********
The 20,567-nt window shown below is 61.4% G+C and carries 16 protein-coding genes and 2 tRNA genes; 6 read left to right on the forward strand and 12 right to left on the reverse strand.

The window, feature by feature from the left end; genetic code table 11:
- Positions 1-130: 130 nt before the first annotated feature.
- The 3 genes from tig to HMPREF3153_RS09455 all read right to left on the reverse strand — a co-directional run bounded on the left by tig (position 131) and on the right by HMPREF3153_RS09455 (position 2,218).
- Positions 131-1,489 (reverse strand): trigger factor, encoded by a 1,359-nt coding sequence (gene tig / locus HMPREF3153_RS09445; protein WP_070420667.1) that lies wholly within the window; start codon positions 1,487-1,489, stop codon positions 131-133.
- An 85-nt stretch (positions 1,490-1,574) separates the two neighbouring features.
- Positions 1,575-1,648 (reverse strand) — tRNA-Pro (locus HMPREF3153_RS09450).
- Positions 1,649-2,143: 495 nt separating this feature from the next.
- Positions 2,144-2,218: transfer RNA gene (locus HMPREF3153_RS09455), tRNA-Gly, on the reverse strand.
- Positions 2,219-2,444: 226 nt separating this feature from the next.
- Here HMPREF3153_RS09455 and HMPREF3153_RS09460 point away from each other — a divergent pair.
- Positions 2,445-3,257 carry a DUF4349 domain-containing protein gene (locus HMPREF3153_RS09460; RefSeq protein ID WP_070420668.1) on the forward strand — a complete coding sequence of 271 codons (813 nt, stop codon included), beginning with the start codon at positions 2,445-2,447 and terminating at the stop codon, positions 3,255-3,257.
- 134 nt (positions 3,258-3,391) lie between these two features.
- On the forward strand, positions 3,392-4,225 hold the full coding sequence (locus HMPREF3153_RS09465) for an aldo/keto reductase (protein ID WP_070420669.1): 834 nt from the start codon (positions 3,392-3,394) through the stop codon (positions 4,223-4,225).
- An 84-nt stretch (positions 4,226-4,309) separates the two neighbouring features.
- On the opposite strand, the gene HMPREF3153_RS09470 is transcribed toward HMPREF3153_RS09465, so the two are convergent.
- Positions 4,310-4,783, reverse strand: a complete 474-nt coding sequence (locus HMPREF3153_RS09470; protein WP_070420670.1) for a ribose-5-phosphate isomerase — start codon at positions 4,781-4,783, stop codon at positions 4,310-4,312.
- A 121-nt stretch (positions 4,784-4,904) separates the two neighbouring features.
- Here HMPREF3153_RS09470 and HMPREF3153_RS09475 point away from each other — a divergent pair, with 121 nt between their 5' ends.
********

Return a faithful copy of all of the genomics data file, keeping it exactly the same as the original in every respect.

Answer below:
The 20,567-nt window shown below is 61.4% G+C and carries 16 protein-coding genes and 2 tRNA genes; 6 read left to right on the forward strand and 12 right to left on the reverse strand.

The window, feature by feature from the left end; genetic code table 11:
- Positions 1-130: 130 nt before the first annotated feature.
- The 3 genes from tig to HMPREF3153_RS09455 all read right to left on the reverse strand — a co-directional run bounded on the left by tig (position 131) and on the right by HMPREF3153_RS09455 (position 2,218).
- Positions 131-1,489 (reverse strand): trigger factor, encoded by a 1,359-nt coding sequence (gene tig / locus HMPREF3153_RS09445; protein WP_070420667.1) that lies wholly within the window; start codon positions 1,487-1,489, stop codon positions 131-133.
- An 85-nt stretch (positions 1,490-1,574) separates the two neighbouring features.
- Positions 1,575-1,648 (reverse strand) — tRNA-Pro (locus HMPREF3153_RS09450).
- Positions 1,649-2,143: 495 nt separating this feature from the next.
- Positions 2,144-2,218: transfer RNA gene (locus HMPREF3153_RS09455), tRNA-Gly, on the reverse strand.
- Positions 2,219-2,444: 226 nt separating this feature from the next.
- Here HMPREF3153_RS09455 and HMPREF3153_RS09460 point away from each other — a divergent pair.
- Positions 2,445-3,257 carry a DUF4349 domain-containing protein gene (locus HMPREF3153_RS09460; RefSeq protein ID WP_070420668.1) on the forward strand — a complete coding sequence of 271 codons (813 nt, stop codon included), beginning with the start codon at positions 2,445-2,447 and terminating at the stop codon, positions 3,255-3,257.
- 134 nt (positions 3,258-3,391) lie between these two features.
- On the forward strand, positions 3,392-4,225 hold the full coding sequence (locus HMPREF3153_RS09465) for an aldo/keto reductase (protein ID WP_070420669.1): 834 nt from the start codon (positions 3,392-3,394) through the stop codon (positions 4,223-4,225).
- An 84-nt stretch (positions 4,226-4,309) separates the two neighbouring features.
- On the opposite strand, the gene HMPREF3153_RS09470 is transcribed toward HMPREF3153_RS09465, so the two are convergent.
- Positions 4,310-4,783, reverse strand: a complete 474-nt coding sequence (locus HMPREF3153_RS09470; protein WP_070420670.1) for a ribose-5-phosphate isomerase — start codon at positions 4,781-4,783, stop codon at positions 4,310-4,312.
- A 121-nt stretch (positions 4,784-4,904) separates the two neighbouring features.
- Here HMPREF3153_RS09470 and HMPREF3153_RS09475 point away from each other — a divergent pair, with 121 nt between their 5' ends.